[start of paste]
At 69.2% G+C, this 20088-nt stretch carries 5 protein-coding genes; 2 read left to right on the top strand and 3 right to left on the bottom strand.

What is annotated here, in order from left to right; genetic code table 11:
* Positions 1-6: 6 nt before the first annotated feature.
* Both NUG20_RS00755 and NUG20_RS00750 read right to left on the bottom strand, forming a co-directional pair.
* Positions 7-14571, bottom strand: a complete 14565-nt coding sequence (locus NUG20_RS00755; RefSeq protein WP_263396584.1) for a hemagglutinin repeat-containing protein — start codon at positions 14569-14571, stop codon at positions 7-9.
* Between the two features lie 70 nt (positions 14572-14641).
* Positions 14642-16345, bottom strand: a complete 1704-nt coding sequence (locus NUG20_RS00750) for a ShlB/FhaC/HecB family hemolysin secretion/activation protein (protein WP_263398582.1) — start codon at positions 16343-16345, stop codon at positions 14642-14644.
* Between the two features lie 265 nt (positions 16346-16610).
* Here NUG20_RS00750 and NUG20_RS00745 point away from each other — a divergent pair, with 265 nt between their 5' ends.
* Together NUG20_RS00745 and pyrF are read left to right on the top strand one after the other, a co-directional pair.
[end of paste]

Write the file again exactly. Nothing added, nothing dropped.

At 69.2% G+C, this 20088-nt stretch carries 5 protein-coding genes; 2 read left to right on the top strand and 3 right to left on the bottom strand.

What is annotated here, in order from left to right; genetic code table 11:
* Positions 1-6: 6 nt before the first annotated feature.
* Both NUG20_RS00755 and NUG20_RS00750 read right to left on the bottom strand, forming a co-directional pair.
* Positions 7-14571, bottom strand: a complete 14565-nt coding sequence (locus NUG20_RS00755; RefSeq protein WP_263396584.1) for a hemagglutinin repeat-containing protein — start codon at positions 14569-14571, stop codon at positions 7-9.
* Between the two features lie 70 nt (positions 14572-14641).
* Positions 14642-16345, bottom strand: a complete 1704-nt coding sequence (locus NUG20_RS00750) for a ShlB/FhaC/HecB family hemolysin secretion/activation protein (protein WP_263398582.1) — start codon at positions 16343-16345, stop codon at positions 14642-14644.
* Between the two features lie 265 nt (positions 16346-16610).
* Here NUG20_RS00750 and NUG20_RS00745 point away from each other — a divergent pair, with 265 nt between their 5' ends.
* Together NUG20_RS00745 and pyrF are read left to right on the top strand one after the other, a co-directional pair.